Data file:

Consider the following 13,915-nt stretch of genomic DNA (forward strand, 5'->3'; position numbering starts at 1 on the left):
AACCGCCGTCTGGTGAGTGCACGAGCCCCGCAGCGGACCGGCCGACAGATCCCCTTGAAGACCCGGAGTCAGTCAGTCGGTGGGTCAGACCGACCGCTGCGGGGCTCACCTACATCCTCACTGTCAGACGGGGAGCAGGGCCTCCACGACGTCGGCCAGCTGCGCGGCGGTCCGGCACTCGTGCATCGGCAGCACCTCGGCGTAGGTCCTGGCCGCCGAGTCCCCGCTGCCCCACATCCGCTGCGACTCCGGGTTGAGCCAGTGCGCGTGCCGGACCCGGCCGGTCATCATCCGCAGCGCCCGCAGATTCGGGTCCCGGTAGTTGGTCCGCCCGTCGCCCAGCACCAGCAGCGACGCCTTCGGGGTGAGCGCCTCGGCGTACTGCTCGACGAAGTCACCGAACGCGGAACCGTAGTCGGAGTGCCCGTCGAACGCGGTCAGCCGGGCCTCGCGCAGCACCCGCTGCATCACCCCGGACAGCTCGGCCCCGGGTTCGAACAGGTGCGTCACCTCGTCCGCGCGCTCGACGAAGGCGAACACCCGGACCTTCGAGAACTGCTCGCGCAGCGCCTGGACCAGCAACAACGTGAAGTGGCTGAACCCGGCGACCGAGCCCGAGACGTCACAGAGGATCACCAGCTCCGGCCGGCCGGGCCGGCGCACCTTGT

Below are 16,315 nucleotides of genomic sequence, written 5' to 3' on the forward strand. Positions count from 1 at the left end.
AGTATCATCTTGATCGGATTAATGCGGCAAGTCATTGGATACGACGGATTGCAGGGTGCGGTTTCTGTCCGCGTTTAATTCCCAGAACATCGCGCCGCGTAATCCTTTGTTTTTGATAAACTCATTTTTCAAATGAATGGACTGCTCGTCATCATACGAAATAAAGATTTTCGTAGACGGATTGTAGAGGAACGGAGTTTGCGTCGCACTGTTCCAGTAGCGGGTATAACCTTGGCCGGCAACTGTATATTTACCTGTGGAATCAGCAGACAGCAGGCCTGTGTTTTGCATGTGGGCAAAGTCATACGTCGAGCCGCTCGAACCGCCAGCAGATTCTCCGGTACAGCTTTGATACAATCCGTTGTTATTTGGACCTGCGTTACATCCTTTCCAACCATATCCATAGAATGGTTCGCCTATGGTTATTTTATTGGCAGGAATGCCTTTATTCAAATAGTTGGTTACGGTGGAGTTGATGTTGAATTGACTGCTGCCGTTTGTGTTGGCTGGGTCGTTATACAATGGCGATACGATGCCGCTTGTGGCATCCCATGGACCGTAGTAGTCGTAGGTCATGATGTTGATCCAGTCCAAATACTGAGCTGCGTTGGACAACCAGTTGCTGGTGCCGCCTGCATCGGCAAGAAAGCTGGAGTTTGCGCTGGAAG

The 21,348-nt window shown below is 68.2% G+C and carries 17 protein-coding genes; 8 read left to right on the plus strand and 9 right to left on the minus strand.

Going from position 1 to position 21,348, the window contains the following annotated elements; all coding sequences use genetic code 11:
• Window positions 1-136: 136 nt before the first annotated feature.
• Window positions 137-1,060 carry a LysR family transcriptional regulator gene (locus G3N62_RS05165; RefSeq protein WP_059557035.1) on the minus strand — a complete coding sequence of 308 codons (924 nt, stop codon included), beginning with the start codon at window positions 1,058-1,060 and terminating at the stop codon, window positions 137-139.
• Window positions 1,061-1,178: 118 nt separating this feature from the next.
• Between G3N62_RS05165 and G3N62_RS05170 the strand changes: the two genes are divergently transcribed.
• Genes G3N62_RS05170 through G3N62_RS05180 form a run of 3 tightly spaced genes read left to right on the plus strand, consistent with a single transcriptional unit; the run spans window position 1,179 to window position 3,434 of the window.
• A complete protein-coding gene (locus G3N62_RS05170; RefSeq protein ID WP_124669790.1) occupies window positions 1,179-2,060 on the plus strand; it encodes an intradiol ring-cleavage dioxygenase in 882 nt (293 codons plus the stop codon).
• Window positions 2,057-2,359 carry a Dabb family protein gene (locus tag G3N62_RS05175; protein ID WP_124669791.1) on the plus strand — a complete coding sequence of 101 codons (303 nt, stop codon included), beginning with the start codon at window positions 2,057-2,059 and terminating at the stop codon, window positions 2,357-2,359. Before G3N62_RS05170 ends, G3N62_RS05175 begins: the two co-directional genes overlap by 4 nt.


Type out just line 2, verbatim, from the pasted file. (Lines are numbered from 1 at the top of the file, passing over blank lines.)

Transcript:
AACCGCCGTCTGGTGAGTGCACGAGCCCCGCAGCGGACCGGCCGACAGATCCCCTTGAAGACCCGGAGTCAGTCAGTCGGTGGGTCAGACCGACCGCTGCGGGGCTCACCTACATCCTCACTGTCAGACGGGGAGCAGGGCCTCCACGACGTCGGCCAGCTGCGCGGCGGTCCGGCACTCGTGCATCGGCAGCACCTCGGCGTAGGTCCTGGCCGCCGAGTCCCCGCTGCCCCACATCCGCTGCGACTCCGGGTTGAGCCAGTGCGCGTGCCGGACCCGGCCGGTCATCATCCGCAGCGCCCGCAGATTCGGGTCCCGGTAGTTGGTCCGCCCGTCGCCCAGCACCAGCAGCGACGCCTTCGGGGTGAGCGCCTCGGCGTACTGCTCGACGAAGTCACCGAACGCGGAACCGTAGTCGGAGTGCCCGTCGAACGCGGTCAGCCGGGCCTCGCGCAGCACCCGCTGCATCACCCCGGACAGCTCGGCCCCGGGTTCGAACAGGTGCGTCACCTCGTCCGCGCGCTCGACGAAGGCGAACACCCGGACCTTCGAGAACTGCTCGCGCAGCGCCTGGACCAGCAACAACGTGAAGTGGCTGAACCCGGCGACCGAGCCCGAGACGTCACAGAGGATCACCAGCTCCGGCCGGCCGGGCCGGCGCACCTTGT